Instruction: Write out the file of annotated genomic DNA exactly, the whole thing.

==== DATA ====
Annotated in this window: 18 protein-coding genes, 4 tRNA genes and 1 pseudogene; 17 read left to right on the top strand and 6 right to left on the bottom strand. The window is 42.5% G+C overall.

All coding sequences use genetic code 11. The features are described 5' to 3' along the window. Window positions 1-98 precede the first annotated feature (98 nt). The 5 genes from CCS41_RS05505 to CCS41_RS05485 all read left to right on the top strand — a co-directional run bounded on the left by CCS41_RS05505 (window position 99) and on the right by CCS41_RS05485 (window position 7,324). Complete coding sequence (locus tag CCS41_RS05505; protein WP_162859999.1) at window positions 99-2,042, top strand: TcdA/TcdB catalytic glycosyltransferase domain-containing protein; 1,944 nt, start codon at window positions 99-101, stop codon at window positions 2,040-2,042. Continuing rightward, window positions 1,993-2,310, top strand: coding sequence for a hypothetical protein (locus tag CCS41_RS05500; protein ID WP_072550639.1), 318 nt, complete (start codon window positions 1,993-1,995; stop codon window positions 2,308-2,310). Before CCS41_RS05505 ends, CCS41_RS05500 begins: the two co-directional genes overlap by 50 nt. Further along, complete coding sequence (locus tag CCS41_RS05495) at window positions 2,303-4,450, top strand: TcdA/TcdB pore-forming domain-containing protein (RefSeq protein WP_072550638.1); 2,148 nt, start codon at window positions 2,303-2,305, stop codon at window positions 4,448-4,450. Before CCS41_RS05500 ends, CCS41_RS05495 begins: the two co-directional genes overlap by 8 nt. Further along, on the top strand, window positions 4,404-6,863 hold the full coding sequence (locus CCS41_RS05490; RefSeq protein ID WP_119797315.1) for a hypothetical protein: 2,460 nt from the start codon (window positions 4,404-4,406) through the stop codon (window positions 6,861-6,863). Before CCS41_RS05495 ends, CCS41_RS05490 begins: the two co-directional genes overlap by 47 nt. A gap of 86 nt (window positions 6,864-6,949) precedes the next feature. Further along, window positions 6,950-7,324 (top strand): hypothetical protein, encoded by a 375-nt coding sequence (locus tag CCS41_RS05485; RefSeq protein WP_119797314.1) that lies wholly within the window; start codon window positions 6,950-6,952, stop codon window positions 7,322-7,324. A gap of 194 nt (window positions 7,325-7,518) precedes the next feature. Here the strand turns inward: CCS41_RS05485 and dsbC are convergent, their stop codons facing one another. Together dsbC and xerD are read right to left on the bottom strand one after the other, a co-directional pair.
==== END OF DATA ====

Annotated in this window: 18 protein-coding genes, 4 tRNA genes and 1 pseudogene; 17 read left to right on the top strand and 6 right to left on the bottom strand. The window is 42.5% G+C overall.

All coding sequences use genetic code 11. The features are described 5' to 3' along the window. Window positions 1-98 precede the first annotated feature (98 nt). The 5 genes from CCS41_RS05505 to CCS41_RS05485 all read left to right on the top strand — a co-directional run bounded on the left by CCS41_RS05505 (window position 99) and on the right by CCS41_RS05485 (window position 7,324). Complete coding sequence (locus tag CCS41_RS05505; protein WP_162859999.1) at window positions 99-2,042, top strand: TcdA/TcdB catalytic glycosyltransferase domain-containing protein; 1,944 nt, start codon at window positions 99-101, stop codon at window positions 2,040-2,042. Continuing rightward, window positions 1,993-2,310, top strand: coding sequence for a hypothetical protein (locus tag CCS41_RS05500; protein ID WP_072550639.1), 318 nt, complete (start codon window positions 1,993-1,995; stop codon window positions 2,308-2,310). Before CCS41_RS05505 ends, CCS41_RS05500 begins: the two co-directional genes overlap by 50 nt. Further along, complete coding sequence (locus tag CCS41_RS05495) at window positions 2,303-4,450, top strand: TcdA/TcdB pore-forming domain-containing protein (RefSeq protein WP_072550638.1); 2,148 nt, start codon at window positions 2,303-2,305, stop codon at window positions 4,448-4,450. Before CCS41_RS05500 ends, CCS41_RS05495 begins: the two co-directional genes overlap by 8 nt. Further along, on the top strand, window positions 4,404-6,863 hold the full coding sequence (locus CCS41_RS05490; RefSeq protein ID WP_119797315.1) for a hypothetical protein: 2,460 nt from the start codon (window positions 4,404-4,406) through the stop codon (window positions 6,861-6,863). Before CCS41_RS05495 ends, CCS41_RS05490 begins: the two co-directional genes overlap by 47 nt. A gap of 86 nt (window positions 6,864-6,949) precedes the next feature. Further along, window positions 6,950-7,324 (top strand): hypothetical protein, encoded by a 375-nt coding sequence (locus tag CCS41_RS05485; RefSeq protein WP_119797314.1) that lies wholly within the window; start codon window positions 6,950-6,952, stop codon window positions 7,322-7,324. A gap of 194 nt (window positions 7,325-7,518) precedes the next feature. Here the strand turns inward: CCS41_RS05485 and dsbC are convergent, their stop codons facing one another. Together dsbC and xerD are read right to left on the bottom strand one after the other, a co-directional pair.